4. Wonderfully put, Jack! For my part, my ‘egalitarian awakening’ was mostly catalyzed when I finally read Slaves, Women, and Homosexuals: Exploring the Hermeneutics of Cultural Analysis by William J. Webb. Before that, I think I’d been leaning in an egalitarian direction but was still fairly perplexed because I wasn’t sure how to deal with the complementarian arguments. After reading that book, I was a quite persuaded egalitarian. The next major egalitarian influence I got, at least to my recollection, was reading your blog, and eventually also stuff at FMH.

  5. Before I get into the meat of my comment, I’m going to quibble about one point: Language aficionado that I am, I’d be reluctant to select a Bible translation solely or almost solely on the basis of how it translates a disputed passage (and those passages are less clear-cut than is suggested above). And I do think that regardless of which side the translators come down, they should include a footnote or other notice that there are alternative readings, as doing so shows the most respect to the reader and the text.

    On the other hand, in this age I couldn’t recommend any translation that isn’t committed to inclusive language where the Hebrew and Greek allow it. Language simply has changed too much since 1611; when a word that means “person” is translated as “man” or “brothers and sisters” is translated as “brothers,” that simply gives modern readers a misunderstanding of what the original writers intended. Because English doesn’t have a neuter singular pronoun that is universally understood as neuter and/or grammatically correct, using inclusive language isn’t without its difficulties (and I cannot excuse any translation that uses the singular “they” in the attempt), but, again, that’s what footnotes are for. The issue isn’t one of political correctness, it’s one of accuracy.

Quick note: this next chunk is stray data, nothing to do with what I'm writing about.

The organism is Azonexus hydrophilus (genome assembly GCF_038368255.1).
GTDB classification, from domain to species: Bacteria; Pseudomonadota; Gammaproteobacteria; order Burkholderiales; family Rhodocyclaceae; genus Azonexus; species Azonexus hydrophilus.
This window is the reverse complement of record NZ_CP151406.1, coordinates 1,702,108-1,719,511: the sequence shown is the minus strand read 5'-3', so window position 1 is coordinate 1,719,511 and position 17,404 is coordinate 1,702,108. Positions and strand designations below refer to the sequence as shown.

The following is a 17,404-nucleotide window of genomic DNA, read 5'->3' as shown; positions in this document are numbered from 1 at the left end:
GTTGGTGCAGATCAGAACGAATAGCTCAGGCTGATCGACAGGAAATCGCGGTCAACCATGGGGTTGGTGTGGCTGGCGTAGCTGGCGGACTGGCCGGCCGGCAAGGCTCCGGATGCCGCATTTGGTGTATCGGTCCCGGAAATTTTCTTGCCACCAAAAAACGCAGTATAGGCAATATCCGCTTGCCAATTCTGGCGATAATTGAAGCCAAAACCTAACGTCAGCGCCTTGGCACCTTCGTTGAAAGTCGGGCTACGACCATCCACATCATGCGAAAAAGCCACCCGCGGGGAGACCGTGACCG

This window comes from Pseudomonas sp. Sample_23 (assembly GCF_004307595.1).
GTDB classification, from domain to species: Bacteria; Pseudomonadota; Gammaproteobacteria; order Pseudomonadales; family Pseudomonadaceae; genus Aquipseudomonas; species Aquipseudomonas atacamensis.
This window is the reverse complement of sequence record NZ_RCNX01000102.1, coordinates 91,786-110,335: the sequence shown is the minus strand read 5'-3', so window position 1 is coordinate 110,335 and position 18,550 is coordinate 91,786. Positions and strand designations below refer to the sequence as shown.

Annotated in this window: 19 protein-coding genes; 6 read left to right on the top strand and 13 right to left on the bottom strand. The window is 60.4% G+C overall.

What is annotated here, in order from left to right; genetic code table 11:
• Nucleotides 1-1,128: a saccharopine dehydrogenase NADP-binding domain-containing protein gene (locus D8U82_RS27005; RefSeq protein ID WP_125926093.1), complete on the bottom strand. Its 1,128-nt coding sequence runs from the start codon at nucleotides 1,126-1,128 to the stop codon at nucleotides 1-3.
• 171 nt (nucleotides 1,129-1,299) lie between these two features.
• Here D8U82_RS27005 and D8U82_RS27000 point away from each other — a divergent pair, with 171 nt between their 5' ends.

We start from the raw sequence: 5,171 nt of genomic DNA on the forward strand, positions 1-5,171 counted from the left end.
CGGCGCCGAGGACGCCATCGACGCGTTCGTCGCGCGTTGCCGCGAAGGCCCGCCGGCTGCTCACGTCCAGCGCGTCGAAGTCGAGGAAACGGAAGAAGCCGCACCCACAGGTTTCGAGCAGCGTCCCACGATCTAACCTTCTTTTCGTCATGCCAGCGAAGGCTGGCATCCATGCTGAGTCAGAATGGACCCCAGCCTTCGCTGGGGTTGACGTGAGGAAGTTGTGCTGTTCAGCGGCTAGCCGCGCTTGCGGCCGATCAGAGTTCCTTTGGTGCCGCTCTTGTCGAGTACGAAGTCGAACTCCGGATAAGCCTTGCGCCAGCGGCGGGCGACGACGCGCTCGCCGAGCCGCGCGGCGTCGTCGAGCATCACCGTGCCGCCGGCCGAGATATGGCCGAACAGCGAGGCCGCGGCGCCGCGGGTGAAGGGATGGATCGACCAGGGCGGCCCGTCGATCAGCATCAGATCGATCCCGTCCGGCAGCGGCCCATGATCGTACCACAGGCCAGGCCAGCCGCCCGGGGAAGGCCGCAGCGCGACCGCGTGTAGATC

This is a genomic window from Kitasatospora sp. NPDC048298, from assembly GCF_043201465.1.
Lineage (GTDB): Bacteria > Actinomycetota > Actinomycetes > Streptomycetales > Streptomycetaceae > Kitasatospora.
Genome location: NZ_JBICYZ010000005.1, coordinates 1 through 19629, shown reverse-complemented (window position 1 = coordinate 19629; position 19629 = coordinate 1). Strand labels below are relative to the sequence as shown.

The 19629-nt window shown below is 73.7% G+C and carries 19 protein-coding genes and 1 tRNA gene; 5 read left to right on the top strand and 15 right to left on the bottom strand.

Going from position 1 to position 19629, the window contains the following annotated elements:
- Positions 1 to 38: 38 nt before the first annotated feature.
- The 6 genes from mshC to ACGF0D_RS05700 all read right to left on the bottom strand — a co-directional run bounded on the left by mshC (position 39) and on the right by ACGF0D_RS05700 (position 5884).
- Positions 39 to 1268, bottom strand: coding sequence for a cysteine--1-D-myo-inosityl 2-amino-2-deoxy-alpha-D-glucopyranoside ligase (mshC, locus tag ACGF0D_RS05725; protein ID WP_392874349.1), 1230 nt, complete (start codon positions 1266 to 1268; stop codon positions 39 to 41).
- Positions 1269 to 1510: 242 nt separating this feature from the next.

And now my main point: I’ve observed the evangelical feminist/egalitarian movement since the 1970s when I attended an evangelical college. What I find interesting is how the focus of the movement has changed. Back then, much of the focus of Biblical analysis was on the Pauline passages regarding submission in marriage — although there were a few female pastors back then (most of them Pentecostal and basically never as the head pastor), I’m not sure that the concept of women as apostles or even elders was very much on anyone’s radar except perhaps in academic circles.

    But even back then, passages such as those in 1 Corinthians and Titus were usually understood in a cultural context.

    At the time, it was still possible to get married in a mainline church in a ceremony where the bride would promise to obey her husband but not vice versa (and that’s not even Biblical language). But even in evangelicalism (and correct me if I’m wrong) that would sound quite foreign today, I suspect, except in some of the more blatantly patriarchal churches. So progress has been made.

    Of course, society has changed too. When Margaret Chase Smith had a brief presidential run, that was seen as an oddity, and the idea that a woman could be taken seriously as a political leader was almost unthinkable (although why anyone would take Sarah Palin seriously I’ll never know). In some ways, evangelical egalitarians were ahead of the mainstream at the time; these days they’re arguing within their subculture for something that the rest of society takes for granted.